HEALTH: Find your game

Community Health Oct 12, 2012 at 11:11 am


“Find Your Game” means achieving optimal function at any level of fitness. That includes everyone from athletes to office workers, young and old. The Ontario Chiropractic Association (OCA) encourages everyone to use the month of October to resolve to be your best, feel your best, and perform your best.

Chiropractic: Athletes’ Not-So-Secret Weapon Athletes know that chiropractic gets them back on their feet after injury. Doctors of chiropractic (DCs) support athletes in high school, college and in professional sports. DCs work at events such as the Olympic Games, the World Games, the Pan-American Games—wherever they are needed.

Play Through Pain?

Athletes and weekend warriors may try to play through pain, hoping a painful elbow or low back will get better by itself. As a rule of thumb, the earlier a musculoskeletal injury is treated, the sooner healing can begin. An untreated injury can easily slide from “acute” into “sub-acute,” and even into “chronic.” Each phase has its own characteristics and challenges.

Injury Timeline

The acute phase lasts from 48 to 72 hours after injury. This phase is characterized by pain, inflammation, loss of range of motion, increased temperature around the injury and swelling.

An injury can become sub-acute at any point after that period. In this phase, the swelling decreases or disappears altogether and range of motion improves. The sub-acute phase can stretch out for weeks and even months, depending on the severity of the injury and the rehabilitation required. During this phase, the doctor of chiropractic works on flexibility, postural retraining, non-weight-bearing strength/coordination training and pain management. “Many elite athletes spend the better part of their careers in the subacute injury phase due to grueling competition schedules and high demands placed on their bodies. Knowing the phases and what therapies to incorporate during which phase is crucial to recovery. Recuperation takes longer as we age whether you run marathons, spin three times a week or play golf on the weekend,” says Dr. George Traiteses.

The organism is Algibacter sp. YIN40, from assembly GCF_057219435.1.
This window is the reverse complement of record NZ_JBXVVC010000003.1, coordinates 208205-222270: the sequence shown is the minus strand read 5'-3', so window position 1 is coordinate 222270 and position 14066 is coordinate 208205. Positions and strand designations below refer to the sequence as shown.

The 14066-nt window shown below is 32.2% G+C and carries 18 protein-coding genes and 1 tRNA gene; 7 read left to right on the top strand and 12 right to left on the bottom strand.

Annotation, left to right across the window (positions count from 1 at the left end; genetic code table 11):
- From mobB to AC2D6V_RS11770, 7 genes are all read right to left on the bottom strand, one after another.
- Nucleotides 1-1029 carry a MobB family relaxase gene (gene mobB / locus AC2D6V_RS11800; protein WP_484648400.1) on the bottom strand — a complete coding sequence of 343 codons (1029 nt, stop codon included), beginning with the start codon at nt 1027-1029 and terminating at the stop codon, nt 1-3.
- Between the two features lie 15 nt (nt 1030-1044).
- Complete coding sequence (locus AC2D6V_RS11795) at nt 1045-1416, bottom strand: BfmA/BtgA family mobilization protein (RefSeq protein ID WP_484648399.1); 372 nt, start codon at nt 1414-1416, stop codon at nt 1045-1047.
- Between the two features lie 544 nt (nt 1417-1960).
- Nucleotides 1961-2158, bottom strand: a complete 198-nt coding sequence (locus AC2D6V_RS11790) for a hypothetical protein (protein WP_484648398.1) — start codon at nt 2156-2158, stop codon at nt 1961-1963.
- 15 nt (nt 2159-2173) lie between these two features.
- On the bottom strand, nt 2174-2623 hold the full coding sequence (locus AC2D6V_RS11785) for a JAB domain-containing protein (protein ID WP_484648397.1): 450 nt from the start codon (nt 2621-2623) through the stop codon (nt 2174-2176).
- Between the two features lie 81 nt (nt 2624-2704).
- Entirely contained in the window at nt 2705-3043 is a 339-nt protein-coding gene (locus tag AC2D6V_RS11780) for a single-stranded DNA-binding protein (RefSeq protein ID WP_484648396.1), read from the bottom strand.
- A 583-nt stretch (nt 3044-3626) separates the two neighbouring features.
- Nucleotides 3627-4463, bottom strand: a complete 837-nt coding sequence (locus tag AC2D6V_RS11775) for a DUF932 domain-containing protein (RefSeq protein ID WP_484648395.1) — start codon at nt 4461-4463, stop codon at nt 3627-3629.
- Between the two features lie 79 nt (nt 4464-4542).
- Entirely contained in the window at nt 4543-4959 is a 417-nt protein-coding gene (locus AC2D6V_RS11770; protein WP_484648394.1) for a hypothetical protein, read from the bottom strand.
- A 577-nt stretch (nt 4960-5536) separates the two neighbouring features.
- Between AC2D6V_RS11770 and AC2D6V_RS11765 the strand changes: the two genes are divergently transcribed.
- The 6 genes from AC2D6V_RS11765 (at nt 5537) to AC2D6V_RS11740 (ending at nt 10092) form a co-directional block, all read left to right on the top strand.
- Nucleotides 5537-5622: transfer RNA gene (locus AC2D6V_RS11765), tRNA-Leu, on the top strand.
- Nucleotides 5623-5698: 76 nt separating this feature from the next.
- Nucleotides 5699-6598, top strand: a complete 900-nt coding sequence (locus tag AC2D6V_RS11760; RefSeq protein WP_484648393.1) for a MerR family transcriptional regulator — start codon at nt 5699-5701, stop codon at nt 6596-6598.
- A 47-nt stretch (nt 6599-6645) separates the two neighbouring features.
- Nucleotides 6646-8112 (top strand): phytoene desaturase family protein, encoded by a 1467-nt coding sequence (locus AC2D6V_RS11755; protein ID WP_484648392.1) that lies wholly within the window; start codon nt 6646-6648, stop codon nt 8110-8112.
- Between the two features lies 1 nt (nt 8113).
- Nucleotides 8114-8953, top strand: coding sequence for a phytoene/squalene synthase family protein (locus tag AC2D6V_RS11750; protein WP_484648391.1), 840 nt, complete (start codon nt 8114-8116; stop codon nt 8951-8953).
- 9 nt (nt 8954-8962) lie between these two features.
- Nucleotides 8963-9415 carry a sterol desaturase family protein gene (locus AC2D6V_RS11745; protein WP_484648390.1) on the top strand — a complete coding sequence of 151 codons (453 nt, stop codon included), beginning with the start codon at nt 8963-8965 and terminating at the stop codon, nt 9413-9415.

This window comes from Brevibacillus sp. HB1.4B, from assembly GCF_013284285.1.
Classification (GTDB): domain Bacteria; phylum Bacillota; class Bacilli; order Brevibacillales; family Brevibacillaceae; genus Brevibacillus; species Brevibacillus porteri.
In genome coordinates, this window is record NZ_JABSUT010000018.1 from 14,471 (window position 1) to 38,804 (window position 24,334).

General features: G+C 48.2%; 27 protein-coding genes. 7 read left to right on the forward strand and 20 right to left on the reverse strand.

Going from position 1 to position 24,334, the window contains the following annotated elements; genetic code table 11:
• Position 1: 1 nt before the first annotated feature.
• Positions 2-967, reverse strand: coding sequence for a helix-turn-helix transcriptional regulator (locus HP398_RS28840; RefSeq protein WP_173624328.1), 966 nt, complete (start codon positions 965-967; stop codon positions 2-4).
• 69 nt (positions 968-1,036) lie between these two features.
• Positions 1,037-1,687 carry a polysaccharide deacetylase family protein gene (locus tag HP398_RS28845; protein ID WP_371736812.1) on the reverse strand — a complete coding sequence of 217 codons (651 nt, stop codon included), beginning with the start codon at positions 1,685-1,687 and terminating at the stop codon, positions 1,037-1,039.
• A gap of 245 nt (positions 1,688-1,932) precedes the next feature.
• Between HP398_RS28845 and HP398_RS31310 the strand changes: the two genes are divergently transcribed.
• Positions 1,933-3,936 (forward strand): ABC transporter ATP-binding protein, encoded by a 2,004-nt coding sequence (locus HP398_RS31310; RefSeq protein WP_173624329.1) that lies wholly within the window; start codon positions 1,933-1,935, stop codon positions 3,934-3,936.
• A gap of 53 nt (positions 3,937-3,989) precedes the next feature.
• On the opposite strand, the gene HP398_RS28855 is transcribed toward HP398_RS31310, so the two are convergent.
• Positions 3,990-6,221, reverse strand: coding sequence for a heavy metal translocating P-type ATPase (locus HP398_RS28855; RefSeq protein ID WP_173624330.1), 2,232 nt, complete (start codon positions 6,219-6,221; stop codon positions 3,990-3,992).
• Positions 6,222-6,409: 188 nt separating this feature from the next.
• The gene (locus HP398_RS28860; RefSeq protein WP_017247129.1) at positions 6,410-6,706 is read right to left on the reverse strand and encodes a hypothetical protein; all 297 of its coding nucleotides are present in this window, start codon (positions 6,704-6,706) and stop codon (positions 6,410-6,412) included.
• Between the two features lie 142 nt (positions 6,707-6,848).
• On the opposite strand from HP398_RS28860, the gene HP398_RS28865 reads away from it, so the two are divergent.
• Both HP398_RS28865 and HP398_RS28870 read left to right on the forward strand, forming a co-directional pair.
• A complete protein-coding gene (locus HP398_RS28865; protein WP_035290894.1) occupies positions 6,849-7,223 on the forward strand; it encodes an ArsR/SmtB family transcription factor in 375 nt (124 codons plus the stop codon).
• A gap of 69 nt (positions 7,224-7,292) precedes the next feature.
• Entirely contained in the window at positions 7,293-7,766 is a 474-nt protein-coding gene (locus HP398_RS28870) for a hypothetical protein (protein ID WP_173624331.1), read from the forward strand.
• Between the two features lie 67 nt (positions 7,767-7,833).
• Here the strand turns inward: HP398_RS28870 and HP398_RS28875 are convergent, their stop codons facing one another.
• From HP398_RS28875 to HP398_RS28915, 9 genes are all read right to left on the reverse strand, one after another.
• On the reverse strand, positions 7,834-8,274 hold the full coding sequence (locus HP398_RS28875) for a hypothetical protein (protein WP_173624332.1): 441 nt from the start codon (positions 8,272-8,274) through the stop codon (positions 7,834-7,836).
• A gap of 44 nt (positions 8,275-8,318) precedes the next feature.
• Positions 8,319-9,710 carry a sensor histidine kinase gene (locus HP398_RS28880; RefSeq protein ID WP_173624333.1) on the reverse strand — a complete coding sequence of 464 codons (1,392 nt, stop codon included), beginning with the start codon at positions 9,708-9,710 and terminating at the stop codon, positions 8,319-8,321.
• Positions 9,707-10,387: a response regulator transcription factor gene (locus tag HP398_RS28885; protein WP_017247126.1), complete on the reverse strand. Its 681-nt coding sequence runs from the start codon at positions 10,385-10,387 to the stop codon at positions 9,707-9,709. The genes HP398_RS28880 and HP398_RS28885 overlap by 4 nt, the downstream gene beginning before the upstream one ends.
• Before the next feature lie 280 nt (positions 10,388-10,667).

Doctors of chiropractic are trained to work with musculoskeletal injuries in any phase. Injuries are considered chronic from about two weeks after trauma until recovery. The longer an injury goes untreated, the more likely it is that the brain will accept it as “the new normal.” Therefore, if optimum function for life is the goal, treatment should be sought out sooner, rather than later.

Treat Causes, Not Symptoms

In this culture, we are told that pills are the answer. We pop aspirin, ibuprofen, naproxen and other NSAIDs (non-steroidal anti-inflammatory drugs) to mask pain—and get back in action. By numbing the pain of an injury, we lose touch with the body’s signals. Without a “guardian” in place to keep us from overstressing a body part, we can easily worsen the original injury—and we won’t even feel it until the NSAID wears off.

Besides silencing a self-protective dialog with our own bodies, NSAIDs have many documented negative side effects—particularly in the gastrointestinal tract. Perhaps the most important point to keep in mind is that NSAIDs treat only symptoms.

They do not heal an injury. Chiropractic, on the other hand, treats causes. When the cause of a musculoskeletal injury is properly treated, healing can begin.

Soft-Tissue Injuries

An increasing number of doctors of chiropractic are gaining appreciation and acceptance among athletes and weekend warriors alike. Visit you local chiropractor today.

For more information on health and safety visit the Ontario Chiropractic Association; website at www.chiropractic.on.ca or call 1877-327-2273.Dr. George Traitses, 416-499-5656, www.infinite-health.com